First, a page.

History of the Department of Ocean Engineering as an Academic Discipline

History of the Department of Ocean Engineering as an Academic Discipline

Ocean engineering, otherwise termed as oceanographic engineering, is said to be a vague discipline in the field. But the prime concern of this course or department is to support the work of oceanographers. It is also a field that focuses on supporting works behind maritime or offshore engineering. Basically, it is concerned about technical aspects linked to floating marine structures.


The Early History of the Department of Ocean Engineering as an Academic Discipline – Massachusetts Institute of Technology

The department was established in 1893. Back then, it was called as the Department of Naval Architecture. It was then called as Course XIII. The study focused on theories as well as methods on how to construct and design ships. Two years later, in 1895, the 1st five courses under the discipline were already awarded to deserving students.

After six years, in 1901, the department received a request which came from the U.S. Navy. This was then the time when the department opted to offer a course exclusive to the navy. Professional training for navy instructors took three years to finish. The course was then called Course XIII-A and was headed by MIT’s Professor William Hovgaard. The course had some variations with that of Course XIII since this one focused more on the warship design for ships.

In line with this, another course was also introduced – labeled as Course XIII-B. This was launched in the same year the X-III A started. This was exclusive to those who have graduated a Science Baccalaureate or S.B. degree under Course XIII and were interested to pursue a study how to design a war vessel.

The third course was also offered in this regard. This one was known as Course XIII-Option 2 and was primarily geared to training people interested to learn how ships are being operated. Funds specifically came from Charles G. Weld – famous for being a part of a family that owned ships in New England. His funds were used to open a shop wherein students can transform their drawings into so-called half-models.

Some Transitions that Took Place in the Department

From being the Department of Naval Architecture, the name was then converted to “Department of Naval Architecture and Marine Engineering” in 1910. This was that time when the course was offered also to those who also want to become marine engine builders. Two years after that, students were taught more about aeronautics. This was after the US Navy started using airplanes during their missions.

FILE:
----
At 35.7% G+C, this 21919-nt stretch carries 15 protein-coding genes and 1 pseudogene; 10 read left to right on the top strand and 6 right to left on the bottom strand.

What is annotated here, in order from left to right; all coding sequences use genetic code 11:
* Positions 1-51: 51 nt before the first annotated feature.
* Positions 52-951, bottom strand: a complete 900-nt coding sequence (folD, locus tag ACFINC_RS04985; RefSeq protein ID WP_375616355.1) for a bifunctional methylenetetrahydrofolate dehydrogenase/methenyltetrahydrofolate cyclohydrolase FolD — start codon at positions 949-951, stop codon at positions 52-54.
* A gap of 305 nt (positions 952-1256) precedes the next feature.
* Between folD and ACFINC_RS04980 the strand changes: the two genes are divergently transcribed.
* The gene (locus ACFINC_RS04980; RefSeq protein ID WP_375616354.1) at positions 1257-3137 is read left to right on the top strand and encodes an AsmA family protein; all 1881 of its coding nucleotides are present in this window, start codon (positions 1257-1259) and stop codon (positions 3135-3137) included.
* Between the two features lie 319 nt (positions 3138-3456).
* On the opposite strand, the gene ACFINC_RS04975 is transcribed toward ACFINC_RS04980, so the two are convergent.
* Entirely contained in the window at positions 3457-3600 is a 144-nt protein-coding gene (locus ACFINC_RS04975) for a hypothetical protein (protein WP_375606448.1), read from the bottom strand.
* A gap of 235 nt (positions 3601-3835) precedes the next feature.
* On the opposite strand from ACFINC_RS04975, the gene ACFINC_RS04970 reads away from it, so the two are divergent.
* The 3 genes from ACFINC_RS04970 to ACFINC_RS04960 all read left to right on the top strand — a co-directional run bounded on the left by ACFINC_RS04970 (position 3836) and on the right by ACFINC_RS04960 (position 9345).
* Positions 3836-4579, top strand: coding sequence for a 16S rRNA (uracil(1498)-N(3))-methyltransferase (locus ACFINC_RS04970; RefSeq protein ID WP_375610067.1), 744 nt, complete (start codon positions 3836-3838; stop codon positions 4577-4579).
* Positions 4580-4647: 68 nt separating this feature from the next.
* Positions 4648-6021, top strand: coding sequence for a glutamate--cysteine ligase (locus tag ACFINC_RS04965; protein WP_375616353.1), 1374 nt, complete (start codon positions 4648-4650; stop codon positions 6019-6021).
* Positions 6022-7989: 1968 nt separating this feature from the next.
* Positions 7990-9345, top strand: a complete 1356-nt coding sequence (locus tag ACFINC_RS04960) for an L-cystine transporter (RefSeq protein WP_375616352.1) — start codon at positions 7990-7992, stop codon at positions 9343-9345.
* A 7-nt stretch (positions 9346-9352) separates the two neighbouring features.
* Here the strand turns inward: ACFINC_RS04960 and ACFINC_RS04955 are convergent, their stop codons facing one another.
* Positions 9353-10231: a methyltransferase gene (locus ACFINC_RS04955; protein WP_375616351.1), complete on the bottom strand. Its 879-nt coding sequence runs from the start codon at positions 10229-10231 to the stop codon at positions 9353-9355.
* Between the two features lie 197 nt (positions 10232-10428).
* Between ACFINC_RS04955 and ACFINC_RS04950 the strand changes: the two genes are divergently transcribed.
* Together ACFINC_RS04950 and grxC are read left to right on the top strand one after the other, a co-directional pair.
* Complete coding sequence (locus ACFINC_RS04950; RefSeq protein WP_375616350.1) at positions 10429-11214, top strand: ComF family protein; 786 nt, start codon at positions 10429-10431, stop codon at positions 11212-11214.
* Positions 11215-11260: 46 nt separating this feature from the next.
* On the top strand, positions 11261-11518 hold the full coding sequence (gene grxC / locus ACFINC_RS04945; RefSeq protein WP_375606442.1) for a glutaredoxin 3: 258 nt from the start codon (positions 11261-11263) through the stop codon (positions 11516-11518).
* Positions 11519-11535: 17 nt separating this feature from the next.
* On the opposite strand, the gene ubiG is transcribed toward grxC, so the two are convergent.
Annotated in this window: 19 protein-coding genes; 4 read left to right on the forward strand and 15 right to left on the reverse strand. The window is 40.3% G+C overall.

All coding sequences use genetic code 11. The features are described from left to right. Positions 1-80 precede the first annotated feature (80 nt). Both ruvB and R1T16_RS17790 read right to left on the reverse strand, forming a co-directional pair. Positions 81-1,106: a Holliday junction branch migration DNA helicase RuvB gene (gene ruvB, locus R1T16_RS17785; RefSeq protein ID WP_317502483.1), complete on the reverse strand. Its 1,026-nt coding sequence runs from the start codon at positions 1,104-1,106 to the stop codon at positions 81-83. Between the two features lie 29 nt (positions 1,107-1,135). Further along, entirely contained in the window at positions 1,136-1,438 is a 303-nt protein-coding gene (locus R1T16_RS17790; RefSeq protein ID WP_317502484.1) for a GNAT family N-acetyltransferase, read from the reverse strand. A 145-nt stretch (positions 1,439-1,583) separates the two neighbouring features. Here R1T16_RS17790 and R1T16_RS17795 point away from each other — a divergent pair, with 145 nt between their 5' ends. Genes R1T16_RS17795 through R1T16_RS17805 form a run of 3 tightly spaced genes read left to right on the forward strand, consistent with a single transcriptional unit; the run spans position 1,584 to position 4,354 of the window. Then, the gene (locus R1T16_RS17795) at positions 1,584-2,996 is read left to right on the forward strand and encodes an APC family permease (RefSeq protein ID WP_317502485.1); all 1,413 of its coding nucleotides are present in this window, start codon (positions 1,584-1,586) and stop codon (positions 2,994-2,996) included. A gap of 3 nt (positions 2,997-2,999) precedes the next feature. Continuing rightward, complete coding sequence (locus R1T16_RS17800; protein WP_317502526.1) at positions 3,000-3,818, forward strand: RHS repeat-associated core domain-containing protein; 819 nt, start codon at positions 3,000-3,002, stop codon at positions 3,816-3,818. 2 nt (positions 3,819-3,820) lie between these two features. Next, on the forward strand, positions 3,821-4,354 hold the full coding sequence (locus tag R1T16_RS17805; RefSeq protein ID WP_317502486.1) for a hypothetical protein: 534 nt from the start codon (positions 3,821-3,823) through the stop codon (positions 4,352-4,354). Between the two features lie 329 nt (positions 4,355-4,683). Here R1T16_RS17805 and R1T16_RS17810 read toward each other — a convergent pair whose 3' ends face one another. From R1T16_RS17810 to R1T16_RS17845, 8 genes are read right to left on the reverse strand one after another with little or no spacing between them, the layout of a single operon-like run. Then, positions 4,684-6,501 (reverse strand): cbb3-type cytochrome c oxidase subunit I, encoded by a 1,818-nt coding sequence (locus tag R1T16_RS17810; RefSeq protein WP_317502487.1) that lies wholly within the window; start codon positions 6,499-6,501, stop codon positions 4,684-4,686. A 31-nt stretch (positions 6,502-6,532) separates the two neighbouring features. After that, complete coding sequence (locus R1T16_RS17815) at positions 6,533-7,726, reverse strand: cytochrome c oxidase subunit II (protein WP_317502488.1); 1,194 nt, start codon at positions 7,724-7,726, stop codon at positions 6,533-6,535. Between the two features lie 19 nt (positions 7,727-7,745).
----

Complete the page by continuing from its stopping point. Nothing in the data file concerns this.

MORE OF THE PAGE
MIT Timeline for the Department of Ocean Engineering

• 1913 – Laboratory of Aeronautics was established

• 1914 to 1915 – A degree in aeronautical engineering was opened.

• 1917 – A 10-week course specially focused on ship design was offered to support manpower shortage brought about by World War I.

• 1918- Another ten-week course together with a fifteen-week course was offered. This is for the purpose of filling vacated posts within the US Navy.

• 1936-1941 – Several courses were offered during the World War II years.

• 1967 – A new graduate program was introduced.

• 1971 – The name was changed to Department of Ocean Engineering.

• 1994 – The undergraduate curriculum was completely revised.

• 2005 – The department was merged with the Department of Mechanical Engineering taking the name of the latter as the department name for both.

Other Resources for the History of this Academic Discipline

Besides MIT’s history on the Department of Ocean Engineering, other institutions have other resources to share when it comes to their respective ocean engineering departments.

1. School of Engineering, University of Tokyo

2. University of Strathclyde, Engineering

3. Naval Architecture and Marine Engineering Department, University of Michigan

4. Naval Architecture and Ocean Engineering Department, United States Naval Academy

5. Department of Marine and Environmental Systems, Florida Tech

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This Article is written by John C Arkin.


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